I enjoyed Jim Osborne‘s comment mentioning what he called “bankers’ currency”. Clearly bankers’ currency is what all currency now is.
The only ‘recent’ example of currency that was not (but was in fact the Treasury’s rather than the bankers’) is the short-lived Bradbury’s.
It showed that we do not actually need the bankers to produce money. But that is what we now have.
While “bankers’ currency” shows who actually now produces the stuff out of thin air, it does nothing to show in whose interest it is produced..
Using the narrative of Modern Monetary Theory (MMT) more and more of us get how money is created. Thus, with the corruption of Conservatives channelling almost all sourcing in the pandemic to their own doners through ‘VIP’ channels where government issues vast amounts of money to enrich their friends – both Tories and many critics understand that no taxes were required to create this money.
Modern Money supporters are not demanding that this ‘extra’ money leaves other areas of state expenditure underfunded, though many others object on that basis. Rather they are asking on whose behalf was this money created by the government?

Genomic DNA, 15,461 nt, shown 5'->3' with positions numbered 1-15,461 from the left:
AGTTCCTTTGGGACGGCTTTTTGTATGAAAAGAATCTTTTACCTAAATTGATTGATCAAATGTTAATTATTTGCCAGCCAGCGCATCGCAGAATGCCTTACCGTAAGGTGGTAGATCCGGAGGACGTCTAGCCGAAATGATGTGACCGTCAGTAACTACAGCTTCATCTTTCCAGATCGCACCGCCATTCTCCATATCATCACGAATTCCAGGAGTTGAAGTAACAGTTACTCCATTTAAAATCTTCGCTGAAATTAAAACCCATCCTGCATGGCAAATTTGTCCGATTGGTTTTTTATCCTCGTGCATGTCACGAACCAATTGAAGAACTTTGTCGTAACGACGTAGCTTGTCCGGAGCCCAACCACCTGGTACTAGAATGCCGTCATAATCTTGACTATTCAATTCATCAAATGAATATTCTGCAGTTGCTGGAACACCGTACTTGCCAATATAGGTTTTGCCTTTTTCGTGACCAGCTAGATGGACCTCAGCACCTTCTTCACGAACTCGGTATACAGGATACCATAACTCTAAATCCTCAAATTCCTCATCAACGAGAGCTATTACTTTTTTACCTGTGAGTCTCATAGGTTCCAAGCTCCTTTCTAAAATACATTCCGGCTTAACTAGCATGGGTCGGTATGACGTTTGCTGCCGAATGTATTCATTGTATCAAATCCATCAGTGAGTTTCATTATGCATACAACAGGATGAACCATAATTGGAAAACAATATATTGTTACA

That is a political value judgement and completely separate from how the monetary system works.
Once having established how that system works we have to move on to establish the straightforward cui bono? question. In any normal democracy worthy of the name, we would assume that money was only ever created for the general good of everyone in its democratic electorate.
What Conservatives both in party and press are skilled at, is deceiving everyone into thinking that there is a limited amount of money and when government has cretaed it that the rest of us have to pay it back.
And – to the bankers, of course…
In that way calling what we have today a bankers’ currency is all too apposite.